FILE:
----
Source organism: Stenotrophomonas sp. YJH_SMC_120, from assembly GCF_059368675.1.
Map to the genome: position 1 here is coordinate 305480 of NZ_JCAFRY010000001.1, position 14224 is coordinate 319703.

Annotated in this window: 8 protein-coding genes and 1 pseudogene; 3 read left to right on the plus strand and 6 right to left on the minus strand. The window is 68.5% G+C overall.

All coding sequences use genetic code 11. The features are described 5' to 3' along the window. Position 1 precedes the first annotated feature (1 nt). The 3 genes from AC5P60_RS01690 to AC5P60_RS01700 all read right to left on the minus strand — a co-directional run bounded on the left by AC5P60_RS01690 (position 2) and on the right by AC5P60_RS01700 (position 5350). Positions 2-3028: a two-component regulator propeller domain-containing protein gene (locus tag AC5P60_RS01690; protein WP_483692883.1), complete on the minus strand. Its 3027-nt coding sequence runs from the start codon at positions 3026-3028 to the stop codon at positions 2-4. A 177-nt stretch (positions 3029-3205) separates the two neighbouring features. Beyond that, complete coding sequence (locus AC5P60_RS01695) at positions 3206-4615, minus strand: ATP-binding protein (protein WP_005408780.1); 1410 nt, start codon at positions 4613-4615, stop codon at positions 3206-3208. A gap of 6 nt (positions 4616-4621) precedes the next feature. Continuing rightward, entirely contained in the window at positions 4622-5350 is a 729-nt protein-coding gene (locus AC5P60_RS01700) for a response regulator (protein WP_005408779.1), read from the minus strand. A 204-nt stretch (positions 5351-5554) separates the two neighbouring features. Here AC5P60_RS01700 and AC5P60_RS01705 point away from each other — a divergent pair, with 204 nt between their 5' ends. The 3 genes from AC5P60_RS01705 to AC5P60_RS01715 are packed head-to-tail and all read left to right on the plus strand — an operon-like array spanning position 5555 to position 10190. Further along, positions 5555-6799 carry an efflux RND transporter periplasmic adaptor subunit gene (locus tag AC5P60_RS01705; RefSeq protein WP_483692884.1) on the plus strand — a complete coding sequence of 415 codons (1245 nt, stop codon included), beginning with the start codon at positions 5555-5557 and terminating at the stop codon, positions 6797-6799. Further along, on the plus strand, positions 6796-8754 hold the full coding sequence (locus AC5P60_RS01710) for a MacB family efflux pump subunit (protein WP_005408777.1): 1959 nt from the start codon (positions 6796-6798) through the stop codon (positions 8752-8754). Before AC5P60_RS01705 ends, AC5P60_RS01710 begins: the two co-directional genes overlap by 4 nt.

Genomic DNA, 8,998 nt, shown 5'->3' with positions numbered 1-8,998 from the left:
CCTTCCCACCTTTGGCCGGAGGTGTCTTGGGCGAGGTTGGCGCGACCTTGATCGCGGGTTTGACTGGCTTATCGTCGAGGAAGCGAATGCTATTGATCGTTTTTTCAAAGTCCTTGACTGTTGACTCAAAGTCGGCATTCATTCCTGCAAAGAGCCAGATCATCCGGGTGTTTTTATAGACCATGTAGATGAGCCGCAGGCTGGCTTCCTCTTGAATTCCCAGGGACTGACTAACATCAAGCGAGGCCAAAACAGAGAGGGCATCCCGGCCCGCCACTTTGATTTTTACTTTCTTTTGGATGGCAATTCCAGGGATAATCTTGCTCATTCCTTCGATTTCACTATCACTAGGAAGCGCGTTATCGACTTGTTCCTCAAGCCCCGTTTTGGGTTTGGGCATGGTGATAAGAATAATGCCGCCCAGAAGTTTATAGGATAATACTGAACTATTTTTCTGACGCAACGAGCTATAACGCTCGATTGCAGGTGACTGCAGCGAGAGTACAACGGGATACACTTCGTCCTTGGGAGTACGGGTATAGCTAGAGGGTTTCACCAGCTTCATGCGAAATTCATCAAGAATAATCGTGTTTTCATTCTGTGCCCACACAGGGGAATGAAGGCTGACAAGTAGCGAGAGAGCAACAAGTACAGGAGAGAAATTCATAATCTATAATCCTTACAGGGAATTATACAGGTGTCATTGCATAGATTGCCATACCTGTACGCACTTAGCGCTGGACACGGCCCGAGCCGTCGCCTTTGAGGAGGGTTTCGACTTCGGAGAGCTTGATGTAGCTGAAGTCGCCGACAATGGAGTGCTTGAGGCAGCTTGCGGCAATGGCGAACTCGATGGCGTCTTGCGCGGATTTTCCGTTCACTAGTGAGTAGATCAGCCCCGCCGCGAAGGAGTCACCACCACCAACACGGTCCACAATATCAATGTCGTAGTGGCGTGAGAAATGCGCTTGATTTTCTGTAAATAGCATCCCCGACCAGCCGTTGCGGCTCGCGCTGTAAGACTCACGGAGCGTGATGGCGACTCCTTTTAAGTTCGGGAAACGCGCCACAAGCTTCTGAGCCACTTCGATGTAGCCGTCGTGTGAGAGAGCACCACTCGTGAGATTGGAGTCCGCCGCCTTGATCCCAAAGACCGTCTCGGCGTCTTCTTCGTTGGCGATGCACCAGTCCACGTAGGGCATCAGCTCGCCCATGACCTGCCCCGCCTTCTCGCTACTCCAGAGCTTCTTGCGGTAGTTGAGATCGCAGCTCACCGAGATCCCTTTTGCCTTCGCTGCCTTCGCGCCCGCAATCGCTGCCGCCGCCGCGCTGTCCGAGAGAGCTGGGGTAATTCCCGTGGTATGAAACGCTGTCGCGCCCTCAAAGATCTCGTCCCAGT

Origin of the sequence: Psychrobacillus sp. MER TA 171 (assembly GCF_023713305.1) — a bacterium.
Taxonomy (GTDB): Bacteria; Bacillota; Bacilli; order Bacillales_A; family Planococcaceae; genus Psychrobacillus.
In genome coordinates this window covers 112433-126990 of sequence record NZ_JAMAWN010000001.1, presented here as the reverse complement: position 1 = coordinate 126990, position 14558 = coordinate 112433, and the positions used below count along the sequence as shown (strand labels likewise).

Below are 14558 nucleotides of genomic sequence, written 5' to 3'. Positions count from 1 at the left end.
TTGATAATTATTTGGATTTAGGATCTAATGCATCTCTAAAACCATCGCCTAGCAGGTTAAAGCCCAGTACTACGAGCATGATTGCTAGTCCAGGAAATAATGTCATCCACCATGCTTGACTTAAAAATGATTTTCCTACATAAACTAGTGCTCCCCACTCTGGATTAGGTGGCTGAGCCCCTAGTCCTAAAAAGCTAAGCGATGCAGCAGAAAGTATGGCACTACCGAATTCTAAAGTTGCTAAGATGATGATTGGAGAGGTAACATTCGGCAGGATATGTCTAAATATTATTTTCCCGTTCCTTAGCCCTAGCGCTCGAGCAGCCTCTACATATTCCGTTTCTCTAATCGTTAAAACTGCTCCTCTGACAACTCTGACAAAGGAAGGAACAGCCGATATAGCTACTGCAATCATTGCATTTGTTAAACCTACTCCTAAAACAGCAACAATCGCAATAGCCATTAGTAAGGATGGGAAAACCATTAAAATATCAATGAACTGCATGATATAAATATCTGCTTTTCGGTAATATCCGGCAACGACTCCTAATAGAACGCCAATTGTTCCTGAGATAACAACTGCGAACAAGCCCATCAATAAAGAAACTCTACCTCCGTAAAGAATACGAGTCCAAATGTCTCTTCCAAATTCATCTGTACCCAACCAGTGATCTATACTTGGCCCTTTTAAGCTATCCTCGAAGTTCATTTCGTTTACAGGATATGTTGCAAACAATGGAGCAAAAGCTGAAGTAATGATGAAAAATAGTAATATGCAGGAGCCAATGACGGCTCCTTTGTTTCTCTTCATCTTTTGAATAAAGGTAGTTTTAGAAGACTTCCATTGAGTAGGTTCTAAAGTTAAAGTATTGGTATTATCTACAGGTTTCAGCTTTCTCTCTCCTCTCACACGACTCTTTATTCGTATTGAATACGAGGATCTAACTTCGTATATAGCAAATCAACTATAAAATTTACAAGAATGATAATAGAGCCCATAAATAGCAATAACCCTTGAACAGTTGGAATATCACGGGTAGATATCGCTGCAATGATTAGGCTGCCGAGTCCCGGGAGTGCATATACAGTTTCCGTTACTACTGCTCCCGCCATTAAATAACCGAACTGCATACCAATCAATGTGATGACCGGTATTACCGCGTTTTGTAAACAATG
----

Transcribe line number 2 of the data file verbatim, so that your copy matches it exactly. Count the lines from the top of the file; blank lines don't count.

Map to the genome: position 1 here is coordinate 305480 of NZ_JCAFRY010000001.1, position 14224 is coordinate 319703.